Check out Michael Rymer's "Angel Baby" on the big screen. The
Australian film traces the relationship between a recovering mental
patient and his soul mate, as they are expecting their first child.
Don't miss the opportunity to see this engaging tale at the Michigan
Theater tonight. The screening begins at 9 p.m. Admission is $5 for
reigns in A2
Oscar-winning documentary highlights classic Ali-Foreman bout
By Neal C. Carruth
Daily Arts Writer
"When We Were Kings" the 1996
Academy Award winner for Best
Documentary Feature, has finally
arrived in Ann Arbor.
This soulful, incisive and entertain-
ing film chronicles the infamous
"Rumble in the®
Jungle," the 1974 R
b e t w e e n
held in President Mobutu Sese Seko's
brutal, impoverished Zaire.
The fight was the brainchild of pro-
moter Don King, who figures promi-
nently in the film. King wanted to see a
colossal matchup between Foreman, the
angry young turk of boxing, and Ali,
the onetime boxing giant whose star
was thought to have faded by 1974.
King's financial backer, putting up a
total of $10 million, was President
Mobutu, who thought that the fight
would draw major investment into the
Once both fighters arrived in Zaire,
Foreman suffered a cut above his eye
that required a six-week delay of the
fight. While Foreman recovered, Ali
engaged in his unique blend of poli-
ties and self-promotion, becoming a
hen We Were
At Michigan Theater
folk hero to the
attachment to the
people and their
rallied behind Ali,
"The Good Woman of Setzuan" artfully addressed a theme of social change.
as the date of the fight approached,
chanting "Ali, Bomaye!" ("Ali, kill
Muhammad Ali's present state, his
body racked by Parkinson's disease,
stricken with tremors, a mask-like
expression on his face, makes the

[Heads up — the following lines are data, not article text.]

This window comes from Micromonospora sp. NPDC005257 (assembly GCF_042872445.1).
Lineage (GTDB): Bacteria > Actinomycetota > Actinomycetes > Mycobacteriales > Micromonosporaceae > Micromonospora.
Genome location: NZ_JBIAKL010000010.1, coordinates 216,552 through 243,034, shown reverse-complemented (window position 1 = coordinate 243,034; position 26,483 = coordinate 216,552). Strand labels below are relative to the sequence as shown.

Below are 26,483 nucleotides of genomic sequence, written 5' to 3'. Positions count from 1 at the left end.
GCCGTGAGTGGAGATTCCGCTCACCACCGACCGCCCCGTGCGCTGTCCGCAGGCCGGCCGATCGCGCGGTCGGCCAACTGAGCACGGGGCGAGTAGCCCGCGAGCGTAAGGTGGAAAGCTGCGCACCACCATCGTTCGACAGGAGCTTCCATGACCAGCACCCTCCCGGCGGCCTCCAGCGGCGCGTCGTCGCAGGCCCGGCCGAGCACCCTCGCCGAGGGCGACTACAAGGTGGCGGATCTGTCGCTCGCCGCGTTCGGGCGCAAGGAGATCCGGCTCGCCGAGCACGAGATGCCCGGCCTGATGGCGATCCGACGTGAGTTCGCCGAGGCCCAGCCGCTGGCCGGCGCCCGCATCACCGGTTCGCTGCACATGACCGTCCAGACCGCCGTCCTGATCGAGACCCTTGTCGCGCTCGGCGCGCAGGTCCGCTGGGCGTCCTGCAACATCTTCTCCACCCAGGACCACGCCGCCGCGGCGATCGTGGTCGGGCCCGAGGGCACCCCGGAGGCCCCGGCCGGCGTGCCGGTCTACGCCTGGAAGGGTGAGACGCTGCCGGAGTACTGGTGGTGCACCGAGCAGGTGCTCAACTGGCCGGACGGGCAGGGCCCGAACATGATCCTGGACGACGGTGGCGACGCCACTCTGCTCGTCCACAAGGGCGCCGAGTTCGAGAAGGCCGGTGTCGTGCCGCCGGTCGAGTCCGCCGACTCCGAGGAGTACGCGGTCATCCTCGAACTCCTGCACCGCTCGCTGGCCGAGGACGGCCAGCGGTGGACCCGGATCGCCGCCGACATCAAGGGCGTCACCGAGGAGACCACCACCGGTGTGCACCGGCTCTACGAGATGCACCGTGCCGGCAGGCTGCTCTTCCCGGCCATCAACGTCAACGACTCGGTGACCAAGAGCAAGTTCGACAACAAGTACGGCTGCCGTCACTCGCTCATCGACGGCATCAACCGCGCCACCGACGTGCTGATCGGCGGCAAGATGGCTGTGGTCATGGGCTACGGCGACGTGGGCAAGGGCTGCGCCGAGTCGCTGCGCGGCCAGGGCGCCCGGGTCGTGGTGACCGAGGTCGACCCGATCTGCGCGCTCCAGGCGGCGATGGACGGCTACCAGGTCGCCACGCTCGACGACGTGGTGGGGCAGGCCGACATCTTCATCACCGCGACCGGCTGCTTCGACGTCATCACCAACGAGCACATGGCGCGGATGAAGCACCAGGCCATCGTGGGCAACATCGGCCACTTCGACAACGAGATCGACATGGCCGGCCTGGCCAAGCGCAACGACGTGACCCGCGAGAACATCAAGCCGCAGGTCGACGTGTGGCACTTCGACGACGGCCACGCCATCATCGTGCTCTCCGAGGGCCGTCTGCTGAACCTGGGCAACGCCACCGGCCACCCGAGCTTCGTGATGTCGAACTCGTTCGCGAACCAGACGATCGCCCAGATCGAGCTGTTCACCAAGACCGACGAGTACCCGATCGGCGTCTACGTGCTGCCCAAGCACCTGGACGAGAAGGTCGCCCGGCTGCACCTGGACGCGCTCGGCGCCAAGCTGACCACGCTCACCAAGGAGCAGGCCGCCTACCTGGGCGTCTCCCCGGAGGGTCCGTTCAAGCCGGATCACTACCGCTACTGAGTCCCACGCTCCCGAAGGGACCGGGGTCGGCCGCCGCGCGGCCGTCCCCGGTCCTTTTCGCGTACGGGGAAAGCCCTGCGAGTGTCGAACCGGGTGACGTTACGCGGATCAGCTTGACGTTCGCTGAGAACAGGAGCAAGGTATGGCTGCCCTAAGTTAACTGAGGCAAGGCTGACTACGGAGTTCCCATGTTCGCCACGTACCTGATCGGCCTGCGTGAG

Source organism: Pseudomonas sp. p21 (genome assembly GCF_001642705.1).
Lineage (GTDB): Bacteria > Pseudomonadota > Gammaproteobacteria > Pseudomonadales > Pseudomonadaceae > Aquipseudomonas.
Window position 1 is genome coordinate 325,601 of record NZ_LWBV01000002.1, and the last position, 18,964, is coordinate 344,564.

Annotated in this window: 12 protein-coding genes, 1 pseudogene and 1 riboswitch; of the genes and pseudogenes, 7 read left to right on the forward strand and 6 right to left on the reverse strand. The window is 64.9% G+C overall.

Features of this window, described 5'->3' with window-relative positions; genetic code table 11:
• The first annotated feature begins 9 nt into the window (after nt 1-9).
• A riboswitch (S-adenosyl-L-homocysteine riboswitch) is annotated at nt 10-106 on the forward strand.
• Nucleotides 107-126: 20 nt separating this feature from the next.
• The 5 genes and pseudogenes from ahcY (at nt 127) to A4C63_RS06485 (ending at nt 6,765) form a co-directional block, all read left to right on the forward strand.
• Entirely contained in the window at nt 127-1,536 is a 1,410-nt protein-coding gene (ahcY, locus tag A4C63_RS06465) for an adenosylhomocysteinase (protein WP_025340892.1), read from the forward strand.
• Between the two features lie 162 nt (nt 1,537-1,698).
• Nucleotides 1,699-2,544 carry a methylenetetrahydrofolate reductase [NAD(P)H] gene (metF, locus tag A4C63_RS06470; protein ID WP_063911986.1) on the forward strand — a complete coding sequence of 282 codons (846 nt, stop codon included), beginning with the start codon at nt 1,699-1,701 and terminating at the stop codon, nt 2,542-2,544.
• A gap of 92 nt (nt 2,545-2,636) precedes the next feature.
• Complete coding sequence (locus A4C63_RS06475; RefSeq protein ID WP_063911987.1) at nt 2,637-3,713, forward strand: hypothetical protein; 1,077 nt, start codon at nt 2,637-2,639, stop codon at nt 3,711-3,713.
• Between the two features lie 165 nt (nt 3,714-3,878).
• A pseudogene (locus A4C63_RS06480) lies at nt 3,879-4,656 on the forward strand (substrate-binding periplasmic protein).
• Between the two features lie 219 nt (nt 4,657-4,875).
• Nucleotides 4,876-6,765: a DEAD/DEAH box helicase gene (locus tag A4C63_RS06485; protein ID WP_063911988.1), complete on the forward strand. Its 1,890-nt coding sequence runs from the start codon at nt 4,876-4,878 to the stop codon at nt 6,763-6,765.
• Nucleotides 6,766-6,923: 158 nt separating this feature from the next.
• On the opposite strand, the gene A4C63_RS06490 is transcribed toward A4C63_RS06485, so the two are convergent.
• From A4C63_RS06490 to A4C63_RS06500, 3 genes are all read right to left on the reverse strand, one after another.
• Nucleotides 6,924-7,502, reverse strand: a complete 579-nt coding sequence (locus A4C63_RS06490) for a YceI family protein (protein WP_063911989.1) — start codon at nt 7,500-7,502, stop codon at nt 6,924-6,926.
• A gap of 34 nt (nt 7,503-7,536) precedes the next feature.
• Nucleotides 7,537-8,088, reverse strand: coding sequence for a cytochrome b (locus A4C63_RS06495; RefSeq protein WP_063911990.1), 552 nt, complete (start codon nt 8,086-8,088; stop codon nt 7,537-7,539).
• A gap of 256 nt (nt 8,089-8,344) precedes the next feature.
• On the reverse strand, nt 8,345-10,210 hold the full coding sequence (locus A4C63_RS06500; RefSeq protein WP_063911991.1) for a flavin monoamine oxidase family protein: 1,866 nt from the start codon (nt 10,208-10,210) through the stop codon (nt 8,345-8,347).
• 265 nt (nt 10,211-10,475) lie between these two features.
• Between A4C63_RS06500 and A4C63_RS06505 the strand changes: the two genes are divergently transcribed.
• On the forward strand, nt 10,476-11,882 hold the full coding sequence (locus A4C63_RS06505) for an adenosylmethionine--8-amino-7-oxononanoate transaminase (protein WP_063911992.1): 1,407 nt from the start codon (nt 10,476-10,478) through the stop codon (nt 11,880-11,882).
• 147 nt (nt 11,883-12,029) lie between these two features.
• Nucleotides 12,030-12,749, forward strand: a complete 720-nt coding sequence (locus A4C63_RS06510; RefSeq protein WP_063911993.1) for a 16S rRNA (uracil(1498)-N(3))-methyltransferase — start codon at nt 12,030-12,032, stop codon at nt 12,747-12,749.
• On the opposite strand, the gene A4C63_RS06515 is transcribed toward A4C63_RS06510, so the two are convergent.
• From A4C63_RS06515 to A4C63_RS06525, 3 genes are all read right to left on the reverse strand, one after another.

footage of the once vital fighter all the
more poignant. The film provides
ample evidence of Ali's prodigious
fight, Ali asks a crowd of reporters:
"You think the world was surprised
when Nixon resigned? Just wait'll I
kick Foreman's behind."
"When We Were Kings" doesn't just
explore the charismatic side of
Muhammad Ali, but also reminds us of
his heightened social consciousness.
Doubtless, Ali alienated many fans by
opposing the Vietnam draft and pub-
licly declaring his opposition to the war.
Also, the fighter was unabashedly
"Afrocentric" in an age when main-
stream black figures were dissuaded
from such proclamations.
Also fascinating is the demeanor of
the young George Foreman. Most peo-
ple know him as an affable and gregar-
ious adman, but the 26-year-old
Foreman was dark, arrogant and
unstoppable. Upon arriving in Zaire,
Foreman immediately rubbed the peo-
ple the wrong way, his pet German
Shepherd triggering memories of the
dogs used by the Belgians, colonizers of
Zaire (back when it was called the
Director Leon Gast and producers
David Sonnenberg and Taylor Hackford
have pulled together an extraordinary
amount of footage, not only of the two
fighters, but also the music festival that
preceded the fight. Performers like
James Brown, B.B. King and the
Spinners are woven into the fabric of
the film, along with traditional African
music, creating an exciting feast for the
ears and eyes.
Brown, in particular, delivers sever-
al incredible performances, making
the concert footage of "When We